Friday, January 31, 2014

Matcha Latte (Japanese Green Tea Latte), Hot and Iced

I took such a long time trying to set up my shots that my matcha latte started to settle. My etched flowers started to shrink and the drink had gotten cold! Food blogger problems.

For the past two to three weeks, I have noticed that the left side of my body has been unusually stiff and knotty: the trapezius, the lumbar, and who-knows-what-other muscles. I couldn't quite figure out why this could be. It was getting, and it still is, quite uncomfortable.

Then, finally, I realized what it was.

It's the blog! It's the blog!

I don't know why, as I do usually work at the computer anyway, but working on the blog specifically has resulted in stiff and tense muscles. This cannot go on.

To give myself time to recover, I decided that my second post-hiatus post should be a nice and easy one. A beverage post ought to do it.

(How many times can I write "post" in this post?)

I don't usually drink a lot of milk, but I bought some Avalon milk one day and had to use it up. Avalon is a brand of organic milk sold in glass bottles. Just the glass bottle alone is reason enough for me to buy it, but one can actually taste the difference between this and the other conventional brands of milk sold here.

In simple terms, matcha is a green tea that is finely ground. To drink it, traditionally, one dissolves the matcha in hot water.

In recent years, matcha has gained popularity in North America not only as a beverage on its own and in latte incarnations, but also as flavoring in pastries and other food items.

Dissolved matcha. In the background, condensed milk in a mug and my almost-empty Avalon milk bottle.

The first time I tasted green tea-flavored anything was way, way, way back when, upon recently arriving in Vancouver, a family friend took us to Baskin Robbins to try the green tea ice cream. Matcha and I go way back, as you can see.

More information about matcha later. Let's just make the drink.


My drink had gotten cold while I was taking pictures that I had to re-steam it, resulting in the more homogenous look above.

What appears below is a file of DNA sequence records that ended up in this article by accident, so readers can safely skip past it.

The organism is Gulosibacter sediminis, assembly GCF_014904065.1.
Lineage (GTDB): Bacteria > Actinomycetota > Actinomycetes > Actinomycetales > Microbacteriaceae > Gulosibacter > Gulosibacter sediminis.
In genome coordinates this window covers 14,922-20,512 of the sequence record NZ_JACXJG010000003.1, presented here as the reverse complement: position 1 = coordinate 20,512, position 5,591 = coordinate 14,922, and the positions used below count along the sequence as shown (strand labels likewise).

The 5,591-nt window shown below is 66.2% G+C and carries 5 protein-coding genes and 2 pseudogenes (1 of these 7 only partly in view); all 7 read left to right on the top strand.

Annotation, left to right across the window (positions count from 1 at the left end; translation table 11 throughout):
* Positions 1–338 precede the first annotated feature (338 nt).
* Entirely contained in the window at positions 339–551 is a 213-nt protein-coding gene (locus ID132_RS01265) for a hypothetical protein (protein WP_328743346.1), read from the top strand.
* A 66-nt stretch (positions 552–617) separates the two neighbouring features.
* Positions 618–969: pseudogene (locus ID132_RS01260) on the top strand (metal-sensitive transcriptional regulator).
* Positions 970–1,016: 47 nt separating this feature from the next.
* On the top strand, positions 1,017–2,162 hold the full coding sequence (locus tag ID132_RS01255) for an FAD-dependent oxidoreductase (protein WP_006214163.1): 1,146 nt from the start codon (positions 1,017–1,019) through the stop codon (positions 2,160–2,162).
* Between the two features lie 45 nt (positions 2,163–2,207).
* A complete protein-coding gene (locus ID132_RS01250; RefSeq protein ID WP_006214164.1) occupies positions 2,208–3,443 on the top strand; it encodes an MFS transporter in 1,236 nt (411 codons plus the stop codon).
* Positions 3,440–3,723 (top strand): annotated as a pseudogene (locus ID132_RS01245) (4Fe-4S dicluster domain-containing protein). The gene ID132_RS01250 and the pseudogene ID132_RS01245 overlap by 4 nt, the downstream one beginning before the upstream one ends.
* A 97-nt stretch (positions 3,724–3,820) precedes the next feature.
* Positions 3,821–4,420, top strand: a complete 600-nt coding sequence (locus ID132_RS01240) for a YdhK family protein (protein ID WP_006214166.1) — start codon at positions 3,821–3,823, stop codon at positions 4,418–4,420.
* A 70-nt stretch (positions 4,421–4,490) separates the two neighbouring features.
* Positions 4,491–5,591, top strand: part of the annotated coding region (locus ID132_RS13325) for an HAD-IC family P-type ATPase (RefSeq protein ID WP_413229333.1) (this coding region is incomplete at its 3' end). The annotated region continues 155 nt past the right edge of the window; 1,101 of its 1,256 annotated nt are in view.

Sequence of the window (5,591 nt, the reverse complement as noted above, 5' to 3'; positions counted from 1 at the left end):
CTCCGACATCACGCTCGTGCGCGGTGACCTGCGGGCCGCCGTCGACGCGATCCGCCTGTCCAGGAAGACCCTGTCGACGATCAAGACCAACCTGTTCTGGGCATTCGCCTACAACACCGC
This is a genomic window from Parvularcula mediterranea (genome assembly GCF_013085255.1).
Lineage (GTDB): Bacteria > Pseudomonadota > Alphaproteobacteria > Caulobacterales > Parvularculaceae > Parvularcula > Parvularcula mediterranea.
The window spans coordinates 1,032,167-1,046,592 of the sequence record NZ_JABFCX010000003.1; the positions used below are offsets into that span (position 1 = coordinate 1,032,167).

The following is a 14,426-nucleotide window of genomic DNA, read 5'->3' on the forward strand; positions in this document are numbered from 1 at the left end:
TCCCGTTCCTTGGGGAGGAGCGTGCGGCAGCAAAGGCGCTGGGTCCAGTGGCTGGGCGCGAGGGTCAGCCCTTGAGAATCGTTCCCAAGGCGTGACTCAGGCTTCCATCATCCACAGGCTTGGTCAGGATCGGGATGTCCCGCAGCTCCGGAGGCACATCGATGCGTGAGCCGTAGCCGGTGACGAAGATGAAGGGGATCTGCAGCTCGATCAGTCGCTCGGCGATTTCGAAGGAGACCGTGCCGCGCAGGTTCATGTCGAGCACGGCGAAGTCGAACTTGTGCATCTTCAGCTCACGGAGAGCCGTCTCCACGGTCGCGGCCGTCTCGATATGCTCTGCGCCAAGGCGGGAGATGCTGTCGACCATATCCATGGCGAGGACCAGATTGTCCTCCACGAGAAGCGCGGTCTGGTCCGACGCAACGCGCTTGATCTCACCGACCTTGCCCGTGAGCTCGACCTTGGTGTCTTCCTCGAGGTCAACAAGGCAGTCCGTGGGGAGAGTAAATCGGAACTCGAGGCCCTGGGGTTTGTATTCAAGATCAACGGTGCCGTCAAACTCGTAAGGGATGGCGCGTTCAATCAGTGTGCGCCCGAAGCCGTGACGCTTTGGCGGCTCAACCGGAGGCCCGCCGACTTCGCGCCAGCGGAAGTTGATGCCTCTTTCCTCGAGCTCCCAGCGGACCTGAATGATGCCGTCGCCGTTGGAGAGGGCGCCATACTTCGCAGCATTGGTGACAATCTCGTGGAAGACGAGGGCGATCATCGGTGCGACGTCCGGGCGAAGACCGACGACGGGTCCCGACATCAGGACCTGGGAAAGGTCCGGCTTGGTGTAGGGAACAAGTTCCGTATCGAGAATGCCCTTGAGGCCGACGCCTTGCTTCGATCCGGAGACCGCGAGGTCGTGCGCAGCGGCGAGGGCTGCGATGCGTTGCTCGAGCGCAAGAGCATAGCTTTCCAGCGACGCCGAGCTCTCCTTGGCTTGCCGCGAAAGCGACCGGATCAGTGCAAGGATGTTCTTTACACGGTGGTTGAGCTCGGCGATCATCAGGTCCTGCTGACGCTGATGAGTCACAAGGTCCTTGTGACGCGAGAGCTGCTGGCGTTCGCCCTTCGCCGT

Dissolve matcha in hot water, preferably using a matcha whisk. Then, steam some milk and pour the steamed milk onto your dissolved matcha. (This assumes you have an espresso machine with a steam wand. If not, just heating the milk would work, but of course, one would lose the "sweetness" and additional body that steaming brings.)

From here, one can do a myriad of variations.

In my case, I tend to like my matcha latte just the teensiest bit sweet. One could just add sugar to the finished drink. Other sweetener choices include honey, agave, stevia, coconut sugar... One could even use white chocolate as sweetener! Just melt the chocolate and add to the drink. I can personally attest to the superb combination of matcha and white chocolate.

I used condensed milk in this version of matcha latte.

The choice of milk is also yours. There's cow's milk with different fat percentages. There's also soy milk, almond milk, goat milk, coconut milk, and all the other "milks" out there.

To make this particular version, I added the condensed milk to my 2% Avalon cow's milk and steamed the lot. I have tried using evaporated milk in the past, but it had too strong or rich a flavor.

When making the hot version, try to drink it in a timely manner. The matcha does tend to settle to the bottom.

An even easier version is to make your drink iced.


I quite liked the condensed milk + milk combination that I did the same thing for my iced matcha latte.

Once again, I dissolved matcha with hot water using my matcha whisk. I added the condensed milk to the matcha mixture and mixed well, then poured this over ice. I immediately topped up my drink with cow's milk ("immediately" as to prevent the hot matcha mixture from melting the ice too much).